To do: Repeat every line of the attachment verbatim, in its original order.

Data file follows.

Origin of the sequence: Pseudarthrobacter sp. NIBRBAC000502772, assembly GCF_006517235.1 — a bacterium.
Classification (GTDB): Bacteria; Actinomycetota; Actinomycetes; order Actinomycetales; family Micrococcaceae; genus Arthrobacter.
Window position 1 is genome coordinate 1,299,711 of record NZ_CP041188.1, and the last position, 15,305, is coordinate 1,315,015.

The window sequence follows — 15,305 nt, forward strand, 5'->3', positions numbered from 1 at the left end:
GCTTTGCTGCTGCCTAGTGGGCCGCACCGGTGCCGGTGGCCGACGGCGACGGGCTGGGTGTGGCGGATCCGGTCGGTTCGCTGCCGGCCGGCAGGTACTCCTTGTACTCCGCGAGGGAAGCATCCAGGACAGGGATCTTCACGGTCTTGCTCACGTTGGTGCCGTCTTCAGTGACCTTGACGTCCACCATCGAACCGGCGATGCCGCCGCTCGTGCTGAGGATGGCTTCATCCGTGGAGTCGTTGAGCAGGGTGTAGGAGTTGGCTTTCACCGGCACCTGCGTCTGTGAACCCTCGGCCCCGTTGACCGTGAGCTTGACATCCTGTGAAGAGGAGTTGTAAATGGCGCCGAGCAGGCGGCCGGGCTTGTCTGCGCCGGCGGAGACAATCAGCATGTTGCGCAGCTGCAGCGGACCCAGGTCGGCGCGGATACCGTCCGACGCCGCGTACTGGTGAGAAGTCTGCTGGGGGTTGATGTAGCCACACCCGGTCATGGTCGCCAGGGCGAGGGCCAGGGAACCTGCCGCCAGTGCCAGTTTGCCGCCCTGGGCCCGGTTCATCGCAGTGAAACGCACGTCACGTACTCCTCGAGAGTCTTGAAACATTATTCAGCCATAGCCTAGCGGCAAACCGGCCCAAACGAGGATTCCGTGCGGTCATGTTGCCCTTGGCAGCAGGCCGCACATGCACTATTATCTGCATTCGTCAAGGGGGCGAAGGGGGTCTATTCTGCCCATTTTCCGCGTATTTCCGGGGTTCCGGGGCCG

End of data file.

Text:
Origin of the sequence: Pseudarthrobacter sp. NIBRBAC000502772, assembly GCF_006517235.1 — a bacterium.
Classification (GTDB): Bacteria; Actinomycetota; Actinomycetes; order Actinomycetales; family Micrococcaceae; genus Arthrobacter.
Window position 1 is genome coordinate 1,299,711 of record NZ_CP041188.1, and the last position, 15,305, is coordinate 1,315,015.

The window sequence follows — 15,305 nt, forward strand, 5'->3', positions numbered from 1 at the left end:
GCTTTGCTGCTGCCTAGTGGGCCGCACCGGTGCCGGTGGCCGACGGCGACGGGCTGGGTGTGGCGGATCCGGTCGGTTCGCTGCCGGCCGGCAGGTACTCCTTGTACTCCGCGAGGGAAGCATCCAGGACAGGGATCTTCACGGTCTTGCTCACGTTGGTGCCGTCTTCAGTGACCTTGACGTCCACCATCGAACCGGCGATGCCGCCGCTCGTGCTGAGGATGGCTTCATCCGTGGAGTCGTTGAGCAGGGTGTAGGAGTTGGCTTTCACCGGCACCTGCGTCTGTGAACCCTCGGCCCCGTTGACCGTGAGCTTGACATCCTGTGAAGAGGAGTTGTAAATGGCGCCGAGCAGGCGGCCGGGCTTGTCTGCGCCGGCGGAGACAATCAGCATGTTGCGCAGCTGCAGCGGACCCAGGTCGGCGCGGATACCGTCCGACGCCGCGTACTGGTGAGAAGTCTGCTGGGGGTTGATGTAGCCACACCCGGTCATGGTCGCCAGGGCGAGGGCCAGGGAACCTGCCGCCAGTGCCAGTTTGCCGCCCTGGGCCCGGTTCATCGCAGTGAAACGCACGTCACGTACTCCTCGAGAGTCTTGAAACATTATTCAGCCATAGCCTAGCGGCAAACCGGCCCAAACGAGGATTCCGTGCGGTCATGTTGCCCTTGGCAGCAGGCCGCACATGCACTATTATCTGCATTCGTCAAGGGGGCGAAGGGGGTCTATTCTGCCCATTTTCCGCGTATTTCCGGGGTTCCGGGGCCG